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Unemployment Benefit Systems in Central and Eastern Europe: A Review of the 1990s1

Listed author(s):
  • Milan Vodopivec


    (The World Bank, Washington, DC, USA.)

  • Andreas Wörgötter

    (OECD, Paris)

  • Dhushyanth Raju

    (Cornell University, Ithaca, NY, USA)

The paper provides an overview of unemployment benefit systems in Central and Eastern Europe during the 1990s. It describes their institutional features (eligibility, the level and duration of benefits, and special rules), discusses issues arising in their implementation, and examines their performance. Income protection effects, derived from the empirical analysis of household income and expenditures surveys, pertain to the coverage, the average size of benefits in household income, and the targeting of benefits. Efficiency effects, obtained from a literature review, are related to the effects of benefits on the duration of unemployment spell, restructuring, and overall unemployment and employment rates. The evidence shows that (i) unemployment benefits were progressive; (ii) that, in countries with broad coverage and sizeable share of benefits in household incomes, they strongly reduced poverty; and (iii) that, similar to findings for developed economies, they created work disincentives. Comparative Economic Studies (2005) 47, 615–651. doi:10.1057/palgrave.ces.8100062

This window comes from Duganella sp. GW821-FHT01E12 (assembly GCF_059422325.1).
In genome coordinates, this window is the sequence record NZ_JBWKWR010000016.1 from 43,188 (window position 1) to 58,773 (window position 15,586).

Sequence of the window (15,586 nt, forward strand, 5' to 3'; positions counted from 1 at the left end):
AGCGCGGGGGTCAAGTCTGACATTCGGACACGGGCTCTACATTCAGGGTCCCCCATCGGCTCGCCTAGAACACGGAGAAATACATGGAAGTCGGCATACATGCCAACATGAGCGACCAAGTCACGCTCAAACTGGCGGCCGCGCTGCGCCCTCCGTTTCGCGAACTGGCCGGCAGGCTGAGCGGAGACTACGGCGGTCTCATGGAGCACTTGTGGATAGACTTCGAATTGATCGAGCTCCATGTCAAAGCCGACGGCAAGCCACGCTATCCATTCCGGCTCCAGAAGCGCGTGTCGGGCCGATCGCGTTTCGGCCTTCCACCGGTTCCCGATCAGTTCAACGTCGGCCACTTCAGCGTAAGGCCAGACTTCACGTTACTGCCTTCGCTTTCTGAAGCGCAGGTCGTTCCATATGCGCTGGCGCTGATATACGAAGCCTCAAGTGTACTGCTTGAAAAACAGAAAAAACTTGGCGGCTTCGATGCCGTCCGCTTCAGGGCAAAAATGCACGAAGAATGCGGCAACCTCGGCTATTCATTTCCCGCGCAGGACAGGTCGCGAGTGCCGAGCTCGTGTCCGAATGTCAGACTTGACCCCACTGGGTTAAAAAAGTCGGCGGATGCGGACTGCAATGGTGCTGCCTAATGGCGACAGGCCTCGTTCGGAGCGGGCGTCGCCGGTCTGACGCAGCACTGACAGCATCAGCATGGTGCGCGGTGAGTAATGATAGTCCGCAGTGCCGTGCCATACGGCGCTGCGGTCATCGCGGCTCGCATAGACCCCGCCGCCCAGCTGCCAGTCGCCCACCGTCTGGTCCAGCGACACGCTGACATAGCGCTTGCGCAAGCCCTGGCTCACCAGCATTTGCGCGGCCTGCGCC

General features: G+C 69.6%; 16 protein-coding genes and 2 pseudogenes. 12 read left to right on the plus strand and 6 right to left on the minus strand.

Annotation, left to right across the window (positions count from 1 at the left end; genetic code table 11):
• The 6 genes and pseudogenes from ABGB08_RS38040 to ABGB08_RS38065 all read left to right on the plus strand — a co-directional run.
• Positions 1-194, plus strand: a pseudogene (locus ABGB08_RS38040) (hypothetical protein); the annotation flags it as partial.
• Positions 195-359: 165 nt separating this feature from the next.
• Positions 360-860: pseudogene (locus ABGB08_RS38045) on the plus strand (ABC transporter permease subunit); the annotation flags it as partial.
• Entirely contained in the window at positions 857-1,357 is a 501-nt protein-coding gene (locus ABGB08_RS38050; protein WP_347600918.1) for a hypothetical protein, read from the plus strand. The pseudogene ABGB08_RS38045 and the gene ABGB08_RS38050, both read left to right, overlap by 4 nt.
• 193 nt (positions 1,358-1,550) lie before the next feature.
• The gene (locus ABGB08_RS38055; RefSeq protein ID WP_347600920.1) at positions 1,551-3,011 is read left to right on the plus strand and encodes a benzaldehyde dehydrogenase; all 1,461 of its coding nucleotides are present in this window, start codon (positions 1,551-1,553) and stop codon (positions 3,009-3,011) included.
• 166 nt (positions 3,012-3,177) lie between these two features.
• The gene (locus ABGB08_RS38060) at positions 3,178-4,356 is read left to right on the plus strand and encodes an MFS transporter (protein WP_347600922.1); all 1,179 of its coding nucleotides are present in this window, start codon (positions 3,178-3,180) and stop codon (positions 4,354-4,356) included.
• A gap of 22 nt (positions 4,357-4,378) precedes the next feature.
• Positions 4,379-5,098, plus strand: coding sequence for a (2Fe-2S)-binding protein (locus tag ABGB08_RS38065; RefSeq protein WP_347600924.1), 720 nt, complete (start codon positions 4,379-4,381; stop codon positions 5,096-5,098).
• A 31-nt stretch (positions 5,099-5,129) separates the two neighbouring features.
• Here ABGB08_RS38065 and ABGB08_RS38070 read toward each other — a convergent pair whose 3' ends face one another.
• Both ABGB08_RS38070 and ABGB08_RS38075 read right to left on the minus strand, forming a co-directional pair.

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Article provided by Palgrave Macmillan & Association for Comparative Economic Studies in its journal Comparative Economic Studies.

Volume (Year): 47 (2005)
Issue (Month): 4 (December)
Pages: 615-651

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Handle: RePEc:pal:compes:v:47:y:2005:i:4:p:615-651
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  1. Jan C. van Ours & Milan Vodopivec, 2006. "How Shortening the Potential Duration of Unemployment Benefits Affects the Duration of Unemployment: Evidence from a Natural Experiment," Journal of Labor Economics, University of Chicago Press, vol. 24(2), pages 351-378, April.
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